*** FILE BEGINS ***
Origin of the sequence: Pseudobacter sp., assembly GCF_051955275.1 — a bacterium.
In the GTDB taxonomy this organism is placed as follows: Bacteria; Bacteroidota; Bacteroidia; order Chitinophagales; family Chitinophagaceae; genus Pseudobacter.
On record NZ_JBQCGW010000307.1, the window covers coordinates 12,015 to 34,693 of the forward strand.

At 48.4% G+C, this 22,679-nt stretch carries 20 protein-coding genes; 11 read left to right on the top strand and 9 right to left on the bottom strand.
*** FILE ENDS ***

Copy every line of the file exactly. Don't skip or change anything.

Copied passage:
Origin of the sequence: Pseudobacter sp., assembly GCF_051955275.1 — a bacterium.
In the GTDB taxonomy this organism is placed as follows: Bacteria; Bacteroidota; Bacteroidia; order Chitinophagales; family Chitinophagaceae; genus Pseudobacter.
On record NZ_JBQCGW010000307.1, the window covers coordinates 12,015 to 34,693 of the forward strand.

At 48.4% G+C, this 22,679-nt stretch carries 20 protein-coding genes; 11 read left to right on the top strand and 9 right to left on the bottom strand.